For 50 years, the Hebrew University of Jerusalem (HU) has been a hub of cannabis research. “All eyes are on Israel for cannabis research,” said Yotam Hod, CEO of the Lumir Lab, a new laboratory located in the Biotechnology Park at the Hebrew University’s Ein Kerem campus.
The Lumir Lab is developing a revolutionary cannabis-based treatment for endometriosis. Israeli firm Asana Bio Group Ltd. has invested $2.3 million in the lab.
Professor Lumir Hanus, a pioneer in cannabis research, will head the scientific team at the Lumir Lab. For the last 30 years, he has worked at HU alongside 88-year-old Professor Raphael Mechoulam, who isolated the psychoactive component of cannabis in 1964 and is considered the founder of the field. The Lumir Lab highlights the two scientists’ accomplishments over decades at the Hebrew University.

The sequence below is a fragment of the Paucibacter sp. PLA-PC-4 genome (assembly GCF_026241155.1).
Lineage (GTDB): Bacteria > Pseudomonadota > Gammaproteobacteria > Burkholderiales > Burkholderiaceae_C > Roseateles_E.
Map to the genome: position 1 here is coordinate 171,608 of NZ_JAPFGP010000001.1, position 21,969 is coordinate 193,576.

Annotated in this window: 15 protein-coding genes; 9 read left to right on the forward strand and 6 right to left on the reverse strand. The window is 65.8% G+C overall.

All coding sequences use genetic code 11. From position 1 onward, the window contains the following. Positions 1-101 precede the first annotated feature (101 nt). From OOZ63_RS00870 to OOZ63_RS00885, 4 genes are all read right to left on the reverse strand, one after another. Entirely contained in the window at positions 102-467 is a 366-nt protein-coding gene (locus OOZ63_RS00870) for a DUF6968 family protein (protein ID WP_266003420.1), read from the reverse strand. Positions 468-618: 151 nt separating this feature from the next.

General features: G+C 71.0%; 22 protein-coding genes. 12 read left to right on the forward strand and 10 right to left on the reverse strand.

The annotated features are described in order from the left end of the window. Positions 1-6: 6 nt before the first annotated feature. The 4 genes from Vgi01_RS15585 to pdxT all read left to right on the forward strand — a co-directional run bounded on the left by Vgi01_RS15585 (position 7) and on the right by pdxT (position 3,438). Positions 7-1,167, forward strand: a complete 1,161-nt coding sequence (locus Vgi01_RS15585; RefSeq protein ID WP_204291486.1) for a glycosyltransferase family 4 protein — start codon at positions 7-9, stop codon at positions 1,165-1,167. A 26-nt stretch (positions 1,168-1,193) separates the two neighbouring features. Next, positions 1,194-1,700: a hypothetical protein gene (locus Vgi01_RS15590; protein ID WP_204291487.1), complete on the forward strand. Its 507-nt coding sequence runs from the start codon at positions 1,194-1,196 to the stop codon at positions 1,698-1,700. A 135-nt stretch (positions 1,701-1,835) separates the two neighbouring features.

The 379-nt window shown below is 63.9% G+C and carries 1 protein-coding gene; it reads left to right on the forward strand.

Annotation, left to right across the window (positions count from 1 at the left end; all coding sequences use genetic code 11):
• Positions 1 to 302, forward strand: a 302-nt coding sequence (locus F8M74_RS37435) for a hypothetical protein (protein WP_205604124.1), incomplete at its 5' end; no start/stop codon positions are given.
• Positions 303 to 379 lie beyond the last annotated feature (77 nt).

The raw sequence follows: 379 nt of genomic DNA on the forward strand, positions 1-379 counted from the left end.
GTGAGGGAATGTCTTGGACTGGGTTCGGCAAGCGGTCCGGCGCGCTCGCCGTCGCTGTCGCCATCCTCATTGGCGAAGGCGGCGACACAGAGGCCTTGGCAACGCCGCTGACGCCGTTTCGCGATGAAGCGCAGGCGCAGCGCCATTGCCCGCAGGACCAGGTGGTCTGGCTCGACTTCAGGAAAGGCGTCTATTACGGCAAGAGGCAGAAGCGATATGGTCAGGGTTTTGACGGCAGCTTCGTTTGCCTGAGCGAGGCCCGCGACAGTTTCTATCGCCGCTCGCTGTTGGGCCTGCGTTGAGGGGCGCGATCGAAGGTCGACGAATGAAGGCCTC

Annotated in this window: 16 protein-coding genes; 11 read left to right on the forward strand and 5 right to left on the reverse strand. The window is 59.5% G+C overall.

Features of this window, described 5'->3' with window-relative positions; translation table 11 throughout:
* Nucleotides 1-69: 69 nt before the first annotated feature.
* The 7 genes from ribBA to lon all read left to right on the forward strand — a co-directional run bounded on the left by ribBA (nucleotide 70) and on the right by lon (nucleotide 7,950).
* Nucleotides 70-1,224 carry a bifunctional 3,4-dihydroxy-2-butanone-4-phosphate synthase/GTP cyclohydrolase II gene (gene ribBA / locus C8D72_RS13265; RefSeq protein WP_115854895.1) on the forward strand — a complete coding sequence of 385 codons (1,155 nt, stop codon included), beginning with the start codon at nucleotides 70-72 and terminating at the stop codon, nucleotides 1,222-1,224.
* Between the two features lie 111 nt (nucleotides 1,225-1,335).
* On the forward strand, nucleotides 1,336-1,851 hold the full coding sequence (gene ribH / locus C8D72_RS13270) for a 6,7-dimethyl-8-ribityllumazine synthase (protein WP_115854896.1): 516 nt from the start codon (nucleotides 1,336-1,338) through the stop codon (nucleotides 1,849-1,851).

“We have been flooded with demand from pharmaceutical companies in legal cannabis markets around the world,” said Mr. Hod.
The lab has begun preclinical trials for the treatment of endometriosis, a condition which affects 180 million women worldwide. Studies have shown that cannabinoids are effective in alleviating symptoms of the disease. The lab is working with Gynica, an Israeli research and development company focused on cannabis-based women’s health products.
Mr. Hod said it could take two years to have sufficient data to put a clinically-valid product on the market. Although the lab is a private company, he expects to collaborate with the Hebrew University in the near future.
Because cannabis is illegal under federal law in the United States, scientific inquiry at U.S. universities is limited.
“The regulatory framework in Israel and our expertise are drawing attention to our lab from companies worldwide,” Mr. Hod said.